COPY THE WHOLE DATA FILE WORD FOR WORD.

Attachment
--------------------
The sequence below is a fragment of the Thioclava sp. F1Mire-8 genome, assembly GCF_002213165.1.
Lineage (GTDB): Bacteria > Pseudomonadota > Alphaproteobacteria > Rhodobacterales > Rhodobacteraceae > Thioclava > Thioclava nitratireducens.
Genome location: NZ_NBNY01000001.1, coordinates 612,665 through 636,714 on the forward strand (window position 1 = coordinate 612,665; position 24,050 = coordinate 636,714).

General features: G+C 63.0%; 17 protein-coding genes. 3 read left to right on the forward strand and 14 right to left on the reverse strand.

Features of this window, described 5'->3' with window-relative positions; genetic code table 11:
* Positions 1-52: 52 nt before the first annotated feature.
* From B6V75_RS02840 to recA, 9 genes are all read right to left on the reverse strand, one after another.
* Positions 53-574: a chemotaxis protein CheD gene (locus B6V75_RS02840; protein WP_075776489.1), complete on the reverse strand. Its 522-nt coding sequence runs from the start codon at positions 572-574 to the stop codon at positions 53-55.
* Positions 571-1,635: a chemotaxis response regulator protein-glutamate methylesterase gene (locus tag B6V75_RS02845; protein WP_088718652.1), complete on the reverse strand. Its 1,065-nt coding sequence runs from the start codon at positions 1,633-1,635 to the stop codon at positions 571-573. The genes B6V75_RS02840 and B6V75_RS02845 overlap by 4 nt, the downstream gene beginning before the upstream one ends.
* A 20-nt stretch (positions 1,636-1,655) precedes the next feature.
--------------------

The sequence below is a fragment of the Thioclava sp. F1Mire-8 genome, assembly GCF_002213165.1.
Lineage (GTDB): Bacteria > Pseudomonadota > Alphaproteobacteria > Rhodobacterales > Rhodobacteraceae > Thioclava > Thioclava nitratireducens.
Genome location: NZ_NBNY01000001.1, coordinates 612,665 through 636,714 on the forward strand (window position 1 = coordinate 612,665; position 24,050 = coordinate 636,714).

General features: G+C 63.0%; 17 protein-coding genes. 3 read left to right on the forward strand and 14 right to left on the reverse strand.

Features of this window, described 5'->3' with window-relative positions; genetic code table 11:
* Positions 1-52: 52 nt before the first annotated feature.
* From B6V75_RS02840 to recA, 9 genes are all read right to left on the reverse strand, one after another.
* Positions 53-574: a chemotaxis protein CheD gene (locus B6V75_RS02840; protein WP_075776489.1), complete on the reverse strand. Its 522-nt coding sequence runs from the start codon at positions 572-574 to the stop codon at positions 53-55.
* Positions 571-1,635: a chemotaxis response regulator protein-glutamate methylesterase gene (locus tag B6V75_RS02845; protein WP_088718652.1), complete on the reverse strand. Its 1,065-nt coding sequence runs from the start codon at positions 1,633-1,635 to the stop codon at positions 571-573. The genes B6V75_RS02840 and B6V75_RS02845 overlap by 4 nt, the downstream gene beginning before the upstream one ends.
* A 20-nt stretch (positions 1,636-1,655) precedes the next feature.